Unusual Names: This week’s Nameberry 9

This week, for her Nameberry 9 newsiest names blog, Abby (Appellation Mountain) Sandel comes up with some real surprises.

Never mind the number nine.  Last week’s news was abuzz with reports that baby number seven billion had joined the world on Monday.  The exact calculation is imprecise, so a number of newborns were dubbed Baby Seven Bil.  (Presumably some bear the name William, but I’ve yet to hear of one called Seven.)

So here’s the question: in a world of seven billion and counting, is any name really strange?  A few weeks ago, a back-to-school ad showed lunchboxes and assorted school supplies bearing names like Ethan and Emma and Grace, but also Gigi and Miko and CairoEven the most ordinary classroom is home to some pretty extraordinarily unusual names.

This week’s list is a nod to the tremendous diversity out there in Namelandia.  It gives us pause – how do you pronounce Saiorse?  Is Ellington a boy or a girl?  But it also creates space to use nearly any name under the sun.

Danica – The first official baby seven billion I spotted was called Danica May – a Slavic name made famous by a race car driver, given to a girl born in the Philippines.

Banjo Waltzing More than Matilda mentioned some of the Australian candidates for the seven billionth birth.  Among them was a baby Banjo, likely inspired by poet Banjo Paterson.  (Though Paterson’s given name was actually Andrew.) The name feels a little bit out there in the US and Europe, but he’s pleasingly patriotic in his homeland.  Aussie actress Rachel Griffiths used the name for her firstborn, son Banjo Patrick.

Agile Intuition – Speaking of names that make perfect sense at home, Isadora posted a list of names found in a book about Chinese orphans – all girls.  The book gave the girls’ names in translation, and the list is captivating.  Along with Agile Intuition, there’s Magnificent Dragon, Merciful Sea, and Double Vitality.  Like the recent story about Indian girls taking part in name-changing ceremonies, it is a reminder that meaning trumps other considerations in many cultures.

Blank  – At the other extreme, Nancy has been sharing stories of babies never given a first name – despite growing up in loving families with parents, and even siblings, with given names.  It doesn’t seem to have done any harm, though it did cause some confusion, and one not-named fellow was sometimes referred to as Blank Gatewood. Mrs. Gatewood apparently objected.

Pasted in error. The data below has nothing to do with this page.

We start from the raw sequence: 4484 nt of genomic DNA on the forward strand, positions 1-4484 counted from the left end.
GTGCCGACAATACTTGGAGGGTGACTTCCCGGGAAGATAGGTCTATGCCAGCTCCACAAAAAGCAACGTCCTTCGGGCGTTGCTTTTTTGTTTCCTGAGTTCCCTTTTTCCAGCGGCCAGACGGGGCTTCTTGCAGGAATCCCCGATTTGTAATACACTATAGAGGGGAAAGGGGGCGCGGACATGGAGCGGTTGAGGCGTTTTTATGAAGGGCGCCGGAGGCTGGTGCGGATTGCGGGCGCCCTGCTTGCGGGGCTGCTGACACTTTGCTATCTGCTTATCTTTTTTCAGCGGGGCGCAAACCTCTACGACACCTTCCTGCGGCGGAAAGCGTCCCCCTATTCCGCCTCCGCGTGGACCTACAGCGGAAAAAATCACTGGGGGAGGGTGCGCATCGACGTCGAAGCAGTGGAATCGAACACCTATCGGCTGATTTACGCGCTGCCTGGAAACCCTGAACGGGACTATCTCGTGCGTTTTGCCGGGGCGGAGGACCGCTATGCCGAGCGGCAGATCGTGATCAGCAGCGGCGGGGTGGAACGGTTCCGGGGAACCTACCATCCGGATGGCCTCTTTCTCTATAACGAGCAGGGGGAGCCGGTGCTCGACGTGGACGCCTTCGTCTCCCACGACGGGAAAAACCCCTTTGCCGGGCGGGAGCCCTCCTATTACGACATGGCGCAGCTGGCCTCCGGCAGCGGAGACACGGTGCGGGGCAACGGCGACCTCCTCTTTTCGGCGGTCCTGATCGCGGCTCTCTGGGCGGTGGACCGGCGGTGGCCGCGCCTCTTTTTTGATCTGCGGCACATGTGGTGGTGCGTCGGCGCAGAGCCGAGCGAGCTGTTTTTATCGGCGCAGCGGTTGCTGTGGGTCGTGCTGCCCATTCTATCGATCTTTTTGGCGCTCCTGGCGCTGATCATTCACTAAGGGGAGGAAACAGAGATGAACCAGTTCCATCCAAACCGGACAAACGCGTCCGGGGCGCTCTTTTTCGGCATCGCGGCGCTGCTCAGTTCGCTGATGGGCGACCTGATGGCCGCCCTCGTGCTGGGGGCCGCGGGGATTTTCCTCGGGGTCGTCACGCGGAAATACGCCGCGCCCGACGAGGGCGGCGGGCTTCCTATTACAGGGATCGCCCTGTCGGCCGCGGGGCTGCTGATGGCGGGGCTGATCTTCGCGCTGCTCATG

When listed with Agile and Blank, Bronze seems almost ordinary.  A boy called Bronze Quentin was spotted by For Real Baby Names in a Louisiana birth announcement.  He sounds like a character from The Hunger Games.  Then again, there are plenty of kids called Scarlett and Gray.

Everard Lou at Mer de Noms mentioned Guy Fawkes Day, a commemoration of a failed coup d’etat in 1605.  I find Guy intriguing, and Lou’s list of his fellow conspirators suggested some other appellations, including Ambrose, Catesby and EverardHistory aside, the names are downright dashing.

Coraline  – From the distant past to the shopping mall, Pottery Barn Teen has introduced a new furniture collection called Coraline.  It is curious – a mainstream company embracing a name invented for a spooky story by celebrated sci-fi writer Neil Gaiman.  That’s probably a sign that Coraline is catching on.  Coco also appears in this edition, scrawled on a chalkboard.  Is it Coraline’s nickname?

Jessica – In the world of celebrity, there were two birth announcements week, both completely unexpected.  First, long-time bachelor Hugh Grant is a new dad.  Mom is Chinese actress Tinglan Hong, known as Ting.  Their daughter’s name?  Jessica.

Tristyn – Speaking of unexpected dads, will Justin Bieber be singing lullabies?  The pop star’s rumored love child is a boy called TristynLet’s quietly sidestep the brewing scandal, and look at the spelling.  Conventional wisdom has long held that adding a ‘ ‘y’  is the quickest way to make a masculine name feminine.  But Tristyn, as well as Jordyn and Layne, all appear in the boys’ US Top 1000.

Have you spotted any unusual names this week?  Did your local press name any local kids the seven billionth baby?

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13 Responses to “Unusual Names: This week’s Nameberry 9”

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onelove19 Says:

November 7th, 2011 at 3:17 am